Monthly Archives: January 2013

Greatest Tank Battles


If you can accept the fact that this is a cartoon, it’s quite amazing. It is all true, and is narrated by the real guys that were there. Tank warfare is sort of a bizarre concept really;  its like a slow-motion fight. It’s amazing that this type of vehicle is still used today, almost exactly the same way it was in the first world war!

 

Coming next- a breakdown of the M1 Abrams main battle tank. It uses a jet turbine engine…..

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Cool Bikes


 

 

 

A blown shovel…blown shovel

 

 

 

A Honda Goldwingcool honda

Jeff Wright’s Moto Guzzi

church of chop bike

 

 

 

 


The Wide World of Sea Planes


I have always had an interest in seaplanes, as they are the combination of two separate vehicles I like on their own. There are so many types that have been experimented with, in one form or another, that it would take a lifetime to report on them all. Here are a few noteworthy examples that give some idea to the variety.

The most popular type of recreational seaplane, and the type you see the most frequently today. This one is made by Cessna. It is essentially just a regular Cessna fitted with pontoons. It has wheels in the pontoons so it can roll as well.

cessna seaplane

Of course, there are some much cooler ones, such as this; the Grumman Goose, first being flown in 1947. It is considered a flying boat, because the hull itself is the flotation, not pontoons. It was originally designed as a commuter aircraft for the Long Island/ CT/ NYC area!

grumman goose

Back in 1934, an Italian by the name of Francesco Agello flew his Macchi MC-72 to a world speed record of 440 mph. It used two Fiat engines, both liquid cooled, turning counter to each other, driving a coaxial prop. Each engine made 3000 hp, being fed by turbochargers and 8 carbs.

Macchi MC 72

Of course seaplanes could be great weapons, so military’s around the world did  a lot of experimenting. Some of the more interesting examples are as follows:

The Convair “Sea Dart”, a potential jet fighter, here in 1953.

ConvairSeaDart

Doesn’t look like it would work, does it? Watch this; its long but you get the idea:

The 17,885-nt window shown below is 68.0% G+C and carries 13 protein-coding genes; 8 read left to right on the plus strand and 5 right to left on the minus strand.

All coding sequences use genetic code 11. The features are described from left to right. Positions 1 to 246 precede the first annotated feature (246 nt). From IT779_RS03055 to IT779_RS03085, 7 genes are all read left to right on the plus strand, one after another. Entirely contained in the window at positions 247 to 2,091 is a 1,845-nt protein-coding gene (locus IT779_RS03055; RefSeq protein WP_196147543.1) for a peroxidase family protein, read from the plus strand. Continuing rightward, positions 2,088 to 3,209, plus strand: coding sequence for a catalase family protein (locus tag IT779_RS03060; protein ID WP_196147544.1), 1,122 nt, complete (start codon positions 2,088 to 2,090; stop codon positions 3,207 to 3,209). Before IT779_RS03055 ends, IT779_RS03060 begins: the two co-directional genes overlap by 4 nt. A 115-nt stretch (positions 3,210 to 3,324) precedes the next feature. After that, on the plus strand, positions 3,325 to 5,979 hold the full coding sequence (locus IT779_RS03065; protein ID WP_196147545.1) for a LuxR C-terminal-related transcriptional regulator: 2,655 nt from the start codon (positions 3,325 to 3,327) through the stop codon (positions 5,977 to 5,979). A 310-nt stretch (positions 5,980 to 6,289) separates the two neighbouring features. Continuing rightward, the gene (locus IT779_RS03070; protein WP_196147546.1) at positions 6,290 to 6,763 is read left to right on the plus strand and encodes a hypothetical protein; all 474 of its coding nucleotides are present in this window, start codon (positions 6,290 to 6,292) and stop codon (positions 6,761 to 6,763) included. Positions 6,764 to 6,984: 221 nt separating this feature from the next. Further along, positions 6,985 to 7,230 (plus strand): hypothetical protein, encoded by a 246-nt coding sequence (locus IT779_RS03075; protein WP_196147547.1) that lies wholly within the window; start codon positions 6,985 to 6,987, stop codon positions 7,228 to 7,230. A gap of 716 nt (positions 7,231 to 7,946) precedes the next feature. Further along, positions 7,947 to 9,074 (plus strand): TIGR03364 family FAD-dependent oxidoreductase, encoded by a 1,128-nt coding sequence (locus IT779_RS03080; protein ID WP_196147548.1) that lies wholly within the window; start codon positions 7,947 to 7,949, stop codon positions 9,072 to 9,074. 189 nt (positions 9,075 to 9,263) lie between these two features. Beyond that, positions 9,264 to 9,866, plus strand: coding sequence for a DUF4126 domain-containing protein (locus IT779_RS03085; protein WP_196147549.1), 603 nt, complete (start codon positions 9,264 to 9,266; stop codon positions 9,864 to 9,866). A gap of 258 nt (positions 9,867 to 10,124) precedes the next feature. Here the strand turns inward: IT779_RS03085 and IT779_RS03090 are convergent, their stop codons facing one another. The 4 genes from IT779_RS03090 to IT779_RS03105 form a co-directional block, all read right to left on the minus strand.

Here is something a bit more ambitious. This is a large flying boat developed as a bomber. The strategic advantages of a plane that can land on water are obvious  and an elaborate system of ships and submarines was devised for supplying and refueling. In the cold war era, any way to get a leg up on the enemy was considered. A seaplane that could drop nuclear weapons would have been a great asset…This is the Martin “Seamaster”, shown here in 1955.

SeaMaster

It was jet powered, could fly at just under mach 1, and had a range of 2000 miles, and could carry 30,000 pounds of bombs! This thing was huge.

Still not impressed?  This is a flying boat that uses the “ground effect” to its advantage. The ground effect is the extra lift an aircraft experiences when it is close to landing. Have you ever felt that very smooth, steady feeling when a commercial airliner almost touches down on landing? that’s it. With that in mind, many designers thought that simply staying near the ground was better than flying high. The extra lift provided can maximize the efficiency and therefore increase range.

The Russians made the undisputed heavyweight king, nicknamed the “Caspian Sea Monster”. Apparently funding ran out for this thing, but look at the size of it!

caspain 1

caspian 2

There were several variations of the basic design. Here is one in action. It weighs 5000 tons, is more than 300 feet long- and it can fly!

More to come….

 


IMS Show in NYC


This coming weekend (Jan 19th/20th), I will be at the IMS show at the Javits center in NYC. I will have Icarus with me! come check it out.

licter pic


Cool Bikes!


Jesse’s new one in progress. Amazing

jesse build bike 1

 

Found a new pic of that single cylinder bike….

giant single cylinder 2

 

And a blown single….

awesome single cylinder


Falklands Bombing Story


This is an amazing documentary about the Falklands conflict. The people involved are all so typically British- kinda makes me proud!


Steerer Tube for Ceriani


Ceriani forks have always been a favorite of mine. However, they were never designed specifically for Harleys. Because I use Harley type necks and bearings on my frames (they are very strong), I have to adapt the fork. The steerer tube is the part of the fork that passes through the neck of the frame, and makes contact with the bearings inside it. I removed the old steerer tube (which luckily for me is bolted in on these forks, rather than integral like some). Now time for a new one.

Here’s what i started with- a nice solid 2″ chunk of round steel.

before

 

And after a lot of manual lathe time…

after

 

To add to the complexity, I am re-using the Italian steering damper that the fork originally used. It was integrated into the steerer tube, using an adjuster rod and some threaded bits that went through it. What you don’t see here is the inside of the tube, which is also machined out, with several key dimensions.

Of course all of this gets buried inside the frame, so it is not seen when the bike is assembled. When people ask the price of my motorcycles, they need to keep in mind that there are dozens of situations like this in every bike. These parts have to be strong, beautiful, and able to be serviced if necessary.  This takes  time, but it is what makes a bike custom made, not custom assembled.